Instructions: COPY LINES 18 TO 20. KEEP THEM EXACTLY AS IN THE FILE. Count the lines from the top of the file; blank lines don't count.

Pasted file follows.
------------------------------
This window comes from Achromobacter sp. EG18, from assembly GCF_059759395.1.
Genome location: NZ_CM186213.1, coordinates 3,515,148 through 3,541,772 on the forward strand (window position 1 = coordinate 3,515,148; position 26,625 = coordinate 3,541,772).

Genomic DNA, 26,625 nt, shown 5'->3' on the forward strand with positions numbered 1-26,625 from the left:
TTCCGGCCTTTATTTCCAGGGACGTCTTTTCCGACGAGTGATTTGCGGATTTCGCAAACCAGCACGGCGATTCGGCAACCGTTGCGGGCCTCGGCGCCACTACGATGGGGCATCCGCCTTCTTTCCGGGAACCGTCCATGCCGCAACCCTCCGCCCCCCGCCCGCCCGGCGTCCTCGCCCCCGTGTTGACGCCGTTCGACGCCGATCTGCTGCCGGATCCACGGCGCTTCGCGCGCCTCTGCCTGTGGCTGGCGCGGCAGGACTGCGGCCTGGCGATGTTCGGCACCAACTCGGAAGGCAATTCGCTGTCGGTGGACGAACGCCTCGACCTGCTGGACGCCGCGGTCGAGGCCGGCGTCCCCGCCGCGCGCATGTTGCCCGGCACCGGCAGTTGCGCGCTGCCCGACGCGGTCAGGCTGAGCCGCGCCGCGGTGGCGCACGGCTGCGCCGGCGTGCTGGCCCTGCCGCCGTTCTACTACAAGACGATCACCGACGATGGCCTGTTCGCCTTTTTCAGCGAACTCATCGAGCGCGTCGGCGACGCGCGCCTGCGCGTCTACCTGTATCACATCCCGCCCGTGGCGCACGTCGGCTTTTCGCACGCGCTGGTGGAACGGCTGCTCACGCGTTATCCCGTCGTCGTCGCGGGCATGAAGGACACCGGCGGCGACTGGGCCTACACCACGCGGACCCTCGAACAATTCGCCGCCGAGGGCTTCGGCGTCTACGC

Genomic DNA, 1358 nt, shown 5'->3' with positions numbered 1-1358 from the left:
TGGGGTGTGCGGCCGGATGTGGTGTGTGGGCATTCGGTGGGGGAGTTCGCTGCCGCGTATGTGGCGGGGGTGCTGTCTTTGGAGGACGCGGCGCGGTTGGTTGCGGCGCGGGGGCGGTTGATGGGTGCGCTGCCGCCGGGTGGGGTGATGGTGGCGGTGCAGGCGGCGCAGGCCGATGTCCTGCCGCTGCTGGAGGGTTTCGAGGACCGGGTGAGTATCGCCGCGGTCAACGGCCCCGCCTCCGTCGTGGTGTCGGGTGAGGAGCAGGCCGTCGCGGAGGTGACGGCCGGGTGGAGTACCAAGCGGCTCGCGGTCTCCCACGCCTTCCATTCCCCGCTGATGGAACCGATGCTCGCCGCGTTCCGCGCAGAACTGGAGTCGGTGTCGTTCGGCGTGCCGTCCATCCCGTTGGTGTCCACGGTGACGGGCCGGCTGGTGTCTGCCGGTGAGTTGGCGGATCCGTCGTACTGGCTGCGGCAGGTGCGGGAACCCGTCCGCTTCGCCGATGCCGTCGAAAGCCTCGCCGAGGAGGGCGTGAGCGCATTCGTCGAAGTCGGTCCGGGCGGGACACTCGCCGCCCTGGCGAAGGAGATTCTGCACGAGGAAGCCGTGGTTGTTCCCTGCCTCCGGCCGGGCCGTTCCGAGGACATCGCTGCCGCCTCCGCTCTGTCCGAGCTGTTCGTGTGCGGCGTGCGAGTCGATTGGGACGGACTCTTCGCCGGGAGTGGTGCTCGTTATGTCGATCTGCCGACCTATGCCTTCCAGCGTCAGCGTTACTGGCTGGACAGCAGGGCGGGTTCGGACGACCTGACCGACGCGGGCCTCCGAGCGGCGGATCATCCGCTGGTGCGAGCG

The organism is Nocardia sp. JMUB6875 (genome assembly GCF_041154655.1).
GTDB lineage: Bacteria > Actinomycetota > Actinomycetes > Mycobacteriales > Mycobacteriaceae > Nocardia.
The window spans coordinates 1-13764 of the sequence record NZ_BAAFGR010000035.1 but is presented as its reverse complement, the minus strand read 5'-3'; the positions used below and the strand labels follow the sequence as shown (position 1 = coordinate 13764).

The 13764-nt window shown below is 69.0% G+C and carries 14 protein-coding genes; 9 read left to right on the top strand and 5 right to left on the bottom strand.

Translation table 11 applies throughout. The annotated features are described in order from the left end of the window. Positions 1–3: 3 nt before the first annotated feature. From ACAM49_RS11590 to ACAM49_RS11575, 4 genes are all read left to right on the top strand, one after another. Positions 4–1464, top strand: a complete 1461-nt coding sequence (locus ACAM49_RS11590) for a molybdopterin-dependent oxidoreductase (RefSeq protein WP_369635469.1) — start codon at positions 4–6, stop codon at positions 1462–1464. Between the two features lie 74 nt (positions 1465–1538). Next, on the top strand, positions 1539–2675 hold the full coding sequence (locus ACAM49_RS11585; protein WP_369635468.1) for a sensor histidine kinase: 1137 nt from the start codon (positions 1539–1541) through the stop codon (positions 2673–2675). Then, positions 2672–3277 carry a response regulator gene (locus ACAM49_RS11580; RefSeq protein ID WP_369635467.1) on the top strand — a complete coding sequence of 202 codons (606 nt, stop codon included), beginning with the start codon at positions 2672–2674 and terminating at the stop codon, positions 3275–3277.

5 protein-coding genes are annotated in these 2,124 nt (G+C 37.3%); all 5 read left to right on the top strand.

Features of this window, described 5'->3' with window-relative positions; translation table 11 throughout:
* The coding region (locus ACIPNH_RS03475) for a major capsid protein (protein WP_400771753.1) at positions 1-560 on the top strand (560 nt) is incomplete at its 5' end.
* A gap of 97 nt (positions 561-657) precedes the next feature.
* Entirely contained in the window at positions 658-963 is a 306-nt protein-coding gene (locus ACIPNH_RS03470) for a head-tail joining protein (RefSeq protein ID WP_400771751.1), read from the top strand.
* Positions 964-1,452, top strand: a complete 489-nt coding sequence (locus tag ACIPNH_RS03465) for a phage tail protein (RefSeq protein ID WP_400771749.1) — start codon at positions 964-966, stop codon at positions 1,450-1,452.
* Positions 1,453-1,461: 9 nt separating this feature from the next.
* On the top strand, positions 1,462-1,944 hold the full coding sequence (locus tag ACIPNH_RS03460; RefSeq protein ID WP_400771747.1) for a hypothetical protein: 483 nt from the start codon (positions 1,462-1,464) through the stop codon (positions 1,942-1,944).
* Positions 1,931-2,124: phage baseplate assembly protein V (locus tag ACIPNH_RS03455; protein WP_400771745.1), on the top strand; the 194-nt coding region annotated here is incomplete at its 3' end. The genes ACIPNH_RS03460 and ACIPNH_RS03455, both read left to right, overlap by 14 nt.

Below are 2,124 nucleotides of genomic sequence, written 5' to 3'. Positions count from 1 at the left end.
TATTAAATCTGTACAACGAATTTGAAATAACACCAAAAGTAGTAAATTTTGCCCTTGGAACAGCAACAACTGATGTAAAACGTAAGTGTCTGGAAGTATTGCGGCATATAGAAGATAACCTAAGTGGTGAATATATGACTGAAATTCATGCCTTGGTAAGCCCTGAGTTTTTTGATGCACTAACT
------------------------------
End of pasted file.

* Positions 1,453-1,461: 9 nt separating this feature from the next.
* On the top strand, positions 1,462-1,944 hold the full coding sequence (locus tag ACIPNH_RS03460; RefSeq protein ID WP_400771747.1) for a hypothetical protein: 483 nt from the start codon (positions 1,462-1,464) through the stop codon (positions 1,942-1,944).
* Positions 1,931-2,124: phage baseplate assembly protein V (locus tag ACIPNH_RS03455; protein WP_400771745.1), on the top strand; the 194-nt coding region annotated here is incomplete at its 3' end. The genes ACIPNH_RS03460 and ACIPNH_RS03455, both read left to right, overlap by 14 nt.